Sunday, 25 November 2012

Weighty matters

During the process of training for the AHM, I managed to lose four pounds.  This was despite refusing to give up the joy of cake(s).  My clothes fit a bit better and I felt better; I had high hopes for the weight loss continuing as my pre-marathon training carried on.  Unfortunately, as we now all know, my running stopped and it was only the eating of cakes that carried on.  I regained the four pounds plus one extra.

Now, I know that running at a lighter weight would be kinder to my joints and tendons and also enhance my speed.  I read one estimate that said for every 10 pounds lost, you could gain an extra 20sec/mile.  Over the course of a marathon, this amounts to being 9 minutes faster.  Woo hoo!  But what is the optimal running weight?

Enter this month's edition of Runner's World and an article on Your Perfect Running Weight.  There were two options for figuring this out.  The first was for recreational and/or fat runners, the second for proper runners.  Although I consider myself a 'proper' runner, I don't have access to a body fat composition scale as required for Option 2, so I had to do the more basic Option 1.  Already, I was annoyed.

To calculate the baseline weight, you start with 100 pounds for the first 5 feet of height and add 5.5 pounds for each additional inch.  Then you measure your wrist to see if you have a small, medium, or large frame.  Mine is small.  Teeny wrists but not so teeny hips.  Anyway, for a small frame, you subtract 10 pounds from your baseline weight and voila!  You have your Perfect Running Weight.

Now, at the moment I am already 6 pounds above my RW baseline weight.  I have to lose SIXTEEN POUNDS???  The last time that I weighed that particular weight was in 1994 when I spent five months walking from England to Scotland via a series of long-distance footpaths, carrying a 40 pound rucksack on my back and covering up to 20 miles a day.  The weight dropped off and, by the end, I could majorly see my hipbones.  My periods also stopped.  Yep, that's a healthy weight, no doubt about it.

So, here's my plan.  First, I'm going to make myself stand really, really tall to add an extra inch to my height which will make the target weight be a bit more realistic (this would be the weight where ALL of my clothes, not just the ones with elasticated waists, fit).  Then I'll forget about that weight because, unfortunately, it just isn't realistic for this middle-aged stage of my life.  However, a couple of pounds over that probably is doable, if I keep running and (more importantly) limit the cakes.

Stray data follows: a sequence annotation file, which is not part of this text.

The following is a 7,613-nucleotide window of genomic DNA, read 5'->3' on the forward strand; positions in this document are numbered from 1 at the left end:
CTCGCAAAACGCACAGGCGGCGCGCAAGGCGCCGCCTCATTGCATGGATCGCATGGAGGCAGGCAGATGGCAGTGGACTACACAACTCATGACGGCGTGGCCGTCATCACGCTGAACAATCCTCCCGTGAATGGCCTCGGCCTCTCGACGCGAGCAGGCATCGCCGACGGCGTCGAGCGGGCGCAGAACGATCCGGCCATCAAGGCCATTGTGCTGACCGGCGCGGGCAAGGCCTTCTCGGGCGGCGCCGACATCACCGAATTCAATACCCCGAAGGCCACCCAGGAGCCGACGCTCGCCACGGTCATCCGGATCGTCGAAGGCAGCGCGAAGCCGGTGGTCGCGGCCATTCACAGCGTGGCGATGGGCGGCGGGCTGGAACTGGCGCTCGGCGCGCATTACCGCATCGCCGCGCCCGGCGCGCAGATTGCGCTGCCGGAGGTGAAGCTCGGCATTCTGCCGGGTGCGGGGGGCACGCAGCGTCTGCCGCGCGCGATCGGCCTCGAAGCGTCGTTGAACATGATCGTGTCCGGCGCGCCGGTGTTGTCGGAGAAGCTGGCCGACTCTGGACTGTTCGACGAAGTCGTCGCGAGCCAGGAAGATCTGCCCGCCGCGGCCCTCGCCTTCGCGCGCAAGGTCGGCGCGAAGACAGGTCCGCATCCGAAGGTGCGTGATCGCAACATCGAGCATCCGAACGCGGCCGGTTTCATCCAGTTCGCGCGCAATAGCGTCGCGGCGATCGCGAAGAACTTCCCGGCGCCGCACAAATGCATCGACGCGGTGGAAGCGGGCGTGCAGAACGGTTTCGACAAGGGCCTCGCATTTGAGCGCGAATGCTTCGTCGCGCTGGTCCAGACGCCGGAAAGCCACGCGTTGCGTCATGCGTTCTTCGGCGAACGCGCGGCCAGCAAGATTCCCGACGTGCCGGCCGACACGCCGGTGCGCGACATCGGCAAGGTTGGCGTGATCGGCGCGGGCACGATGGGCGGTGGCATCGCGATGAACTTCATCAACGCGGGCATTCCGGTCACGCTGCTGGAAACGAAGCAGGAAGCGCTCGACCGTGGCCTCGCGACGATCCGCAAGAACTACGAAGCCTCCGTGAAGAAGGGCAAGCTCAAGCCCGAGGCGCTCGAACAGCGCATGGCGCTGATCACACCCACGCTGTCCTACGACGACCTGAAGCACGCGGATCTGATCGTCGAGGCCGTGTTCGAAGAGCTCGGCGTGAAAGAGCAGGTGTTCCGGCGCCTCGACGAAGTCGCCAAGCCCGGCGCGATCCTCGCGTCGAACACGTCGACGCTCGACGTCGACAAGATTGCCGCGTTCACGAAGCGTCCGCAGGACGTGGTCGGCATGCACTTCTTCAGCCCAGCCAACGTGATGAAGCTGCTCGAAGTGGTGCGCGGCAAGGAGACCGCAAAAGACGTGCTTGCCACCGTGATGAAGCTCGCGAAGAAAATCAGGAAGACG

Except for cupcakes.  They're small and therefore don't count.

Saturday, 24 November 2012

I'm back

And some cookies while you're at it...
Has it really been over a month since the AHM and since I was full of good intentions and grandiose plans to maintain, if not expand upon, my fitness in the two months before marathon training starts?   How come the only thing that has expanded is my waistline and the only thing that I'm full of is cookies?  Yikes, what happened to me??? 

Well, I didn't run for two weeks after the race.  My initial happy legs gave way to a painful calf following the wearing of my favourite boots (they don't even have much of heel compared with some of my other footwear, but there's something about them that has been making my calf hurt; I am now phobically avoiding them).  I couldn't walk without pain for a week.  The 3rd week post-race, I did a gym session on the advice of Adam to get a baseline for my cardio and ran 3 miles on another day.  This was hard hard hard, and I twinged my calf a bit.  Cue sore and aching calf, and no running, for the rest of that week.

The 4th week post-race, I ran three times (3 miles, 3 miles, and 5 miles).  My calf felt okay, if a bit stiff, and I was confident that I could carry on the momentum the next week when I was working in Shetland.  Except the weather was abysmal and I couldn't face running outside, and the Lerwick gym was doing some kind of promotion whereby you got points and prizes for doing the equivalent of 5km every day for a month so the gym was heaving and the Gym Police were limiting people to 10 minutes at a time on the cardio machines and even the weight machines had queues, all of which is my idea of Gym Hell, so I didn't run at the gym either.  There was a bright side, though; I didn't miss Masterchef: The Professionals. I did manage a 3 and 5 mile run once I was back home, both of which felt okay physically but a bit meh emotionally.

And then this week, I had no motivation whatsoever.  I even entertained the idea of giving up running altogether.  I finally dragged myself out for a 3 mile run yesterday, but that was only because I had an appointment with Adam that afternoon and I wanted him to see my calf immediately after having run on it.  I was relieved to notice that 1) I enjoyed this run 2) my calf didn't hurt and 3) I enjoyed this run (worth saying twice).

Adam gave me a verbal kicking (in the nicest possible way) to remind me to look after my legs (e.g. stretch, stretch, and stretch again), a physical pummelling (not so nice, but a good test of the treatment room's sound-proofing), and then a nagging text later that night complete with shouty capital letters to WEAR YOUR COMPRESSION TIGHTS.  I did, and my legs felt tons better.  So, funnily enough, did my psyche.  I think I'm ready to start again.